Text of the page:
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Case Report
2022
:13;
328
doi:
10.25259/SNI_329_2022

Impaired wound healing following cranial vault reconstruction in a patient with an atypical phenotype of Marfan syndrome: A case report

Department of Neurosurgery, University at Buffalo Jacobs School of Medicine and Biomedical Sciences, Buffalo, New York, United States.
Department of Oral and Maxillofacial Surgery, University at Buffalo School of Dental Medicine, Buffalo, New York, United States.
Department of Pediatrics, University at Buffalo Jacobs School of Medicine and Biomedical Sciences, Buffalo, New York, United States.
Corresponding author: Matthew J. Recker, Department of Neurosurgery, University at Buffalo Jacobs School of Medicine and Biomedical Sciences, Buffalo, New York, United States. mrecker@ubns.com
Licence

This is an open-access article distributed under the terms of the Creative Commons Attribution-Non Commercial-Share Alike 4.0 License, which allows others to remix, transform, and build upon the work non-commercially, as long as the author is credited and the new creations are licensed under the identical terms.

How to cite this article: Recker MJ, Kronenwetter N, Reynolds RM, Sadler LS, Markiewicz MR. Impaired wound healing following cranial vault reconstruction in a patient with an atypical phenotype of Marfan syndrome: A case report. Surg Neurol Int 2022;13:328.

Abstract

Background:

Marfan syndrome (MFS) is an autosomal dominant disorder of the connective tissues caused by mutations in the FBN1 gene which can result in widespread systemic involvement. Loeys-Dietz syndrome (LDS) is a related autosomal dominant disorder of connective tissue with widespread systemic involvement which has phenotypic overlap with MFS. LDS is caused by heterozygous pathogenic variants in six different genes, the most common of which involve transforming growth factor beta-receptor 1 or 2. While LDS is commonly associated with craniofacial manifestations, MFS is not typically characterized by craniosynostosis.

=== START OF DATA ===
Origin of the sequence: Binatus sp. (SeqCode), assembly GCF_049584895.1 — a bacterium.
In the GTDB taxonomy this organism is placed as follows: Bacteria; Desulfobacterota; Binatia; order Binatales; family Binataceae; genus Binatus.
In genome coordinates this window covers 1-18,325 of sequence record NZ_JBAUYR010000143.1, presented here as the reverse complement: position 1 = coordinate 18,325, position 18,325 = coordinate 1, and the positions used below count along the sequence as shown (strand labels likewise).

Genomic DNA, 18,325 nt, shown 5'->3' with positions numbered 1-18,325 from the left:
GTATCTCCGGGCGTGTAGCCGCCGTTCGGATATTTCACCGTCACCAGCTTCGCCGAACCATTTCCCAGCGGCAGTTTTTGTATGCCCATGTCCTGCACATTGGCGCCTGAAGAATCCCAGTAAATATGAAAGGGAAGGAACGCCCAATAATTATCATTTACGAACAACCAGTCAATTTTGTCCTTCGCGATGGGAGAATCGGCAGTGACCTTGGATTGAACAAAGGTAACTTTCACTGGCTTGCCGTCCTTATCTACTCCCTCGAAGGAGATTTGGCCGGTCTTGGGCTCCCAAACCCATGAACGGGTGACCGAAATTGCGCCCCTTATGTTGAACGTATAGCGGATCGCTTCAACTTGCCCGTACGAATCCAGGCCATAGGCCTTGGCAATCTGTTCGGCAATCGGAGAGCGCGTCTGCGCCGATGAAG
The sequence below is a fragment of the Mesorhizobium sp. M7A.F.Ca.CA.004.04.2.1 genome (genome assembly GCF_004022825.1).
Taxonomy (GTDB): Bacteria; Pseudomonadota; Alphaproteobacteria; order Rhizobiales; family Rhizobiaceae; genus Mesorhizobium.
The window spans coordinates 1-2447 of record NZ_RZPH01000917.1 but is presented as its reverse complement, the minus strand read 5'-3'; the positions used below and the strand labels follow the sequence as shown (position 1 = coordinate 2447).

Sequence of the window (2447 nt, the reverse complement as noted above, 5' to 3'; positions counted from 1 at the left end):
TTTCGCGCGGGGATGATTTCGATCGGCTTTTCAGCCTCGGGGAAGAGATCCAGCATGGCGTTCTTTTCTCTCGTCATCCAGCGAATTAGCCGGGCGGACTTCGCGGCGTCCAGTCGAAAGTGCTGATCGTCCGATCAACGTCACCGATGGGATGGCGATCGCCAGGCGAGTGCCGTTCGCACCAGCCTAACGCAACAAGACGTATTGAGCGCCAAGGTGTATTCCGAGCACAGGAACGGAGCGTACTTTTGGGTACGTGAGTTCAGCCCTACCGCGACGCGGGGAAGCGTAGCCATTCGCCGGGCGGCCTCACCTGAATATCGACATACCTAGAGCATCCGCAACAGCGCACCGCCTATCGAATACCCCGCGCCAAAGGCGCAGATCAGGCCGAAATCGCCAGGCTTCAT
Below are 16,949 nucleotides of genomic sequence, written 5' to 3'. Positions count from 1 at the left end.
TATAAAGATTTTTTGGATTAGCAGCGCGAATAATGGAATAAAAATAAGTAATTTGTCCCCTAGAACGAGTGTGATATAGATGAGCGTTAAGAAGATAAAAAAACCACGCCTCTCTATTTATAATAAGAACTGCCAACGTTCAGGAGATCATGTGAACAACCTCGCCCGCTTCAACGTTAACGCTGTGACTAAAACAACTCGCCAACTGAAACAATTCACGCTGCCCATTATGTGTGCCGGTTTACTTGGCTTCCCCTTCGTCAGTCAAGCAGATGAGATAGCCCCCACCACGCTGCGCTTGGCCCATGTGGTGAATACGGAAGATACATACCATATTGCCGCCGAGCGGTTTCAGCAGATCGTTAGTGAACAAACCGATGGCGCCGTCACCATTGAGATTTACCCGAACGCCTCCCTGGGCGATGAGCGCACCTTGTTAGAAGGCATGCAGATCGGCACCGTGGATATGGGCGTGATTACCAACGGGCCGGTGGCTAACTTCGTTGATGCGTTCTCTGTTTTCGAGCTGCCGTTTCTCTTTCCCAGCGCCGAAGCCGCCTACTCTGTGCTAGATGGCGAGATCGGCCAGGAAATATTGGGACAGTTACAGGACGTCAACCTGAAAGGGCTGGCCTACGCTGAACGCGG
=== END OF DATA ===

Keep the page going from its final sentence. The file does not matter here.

Case Description:

We present a 7-month-old female patient with MFS and metopic craniosynostosis with an unusual clinical presentation who underwent cranial vault reconstruction with fronto-orbital advancement and anterior cranial vault remodeling. Her course was complicated by impaired wound healing after surgery, requiring return to the operating room.

Conclusion:

Phenotypic overlap between genetic disorders can confound clinical diagnosis as illustrated in this case. Genetic testing can be highly valuable in the diagnosis of clinically variable disorders. Patients with MFS who undergo cranial surgery may be at increased risk for wound healing complications.

Keywords

Craniofacial abnormalities
Craniofacial dysostosis
Craniosynostosis
Marfan syndrome
Pediatrics

INTRODUCTION

Marfan syndrome (MFS) is an autosomal dominant connective tissue disorder that is characterized by varying combinations of skeletal, cardiovascular, pulmonary, dermatologic, and ocular malformations.[4,13] The disorder is caused by pathogenic variants in the FBN1 gene, encoding fibrillin-1 protein, which provides force bearing structural support in elastic and nonelastic connective tissue.[13,15] The prevalence of the disease has been reported as 0.02–0.03%, and approximately, 25.0% of cases are sporadic occurrences due to de novo pathogenic variants.[10,13] Typical clinical manifestations of MFS include ocular anomalies (ectopis lentis and myopia), skin findings (striae), and cardiovascular phenotypes (aortic root aneurysm and mitral valve prolapse).[13] Craniofacial abnormalities are not typical of MFS, although they have occasionally been reported.[8] MFS shares phenotypic overlap with a number of other connective tissue disorders including Loeys-Dietz syndrome (LDS), Shprintzen-Goldberg syndrome, and the MASS phenotype among others.[8,13]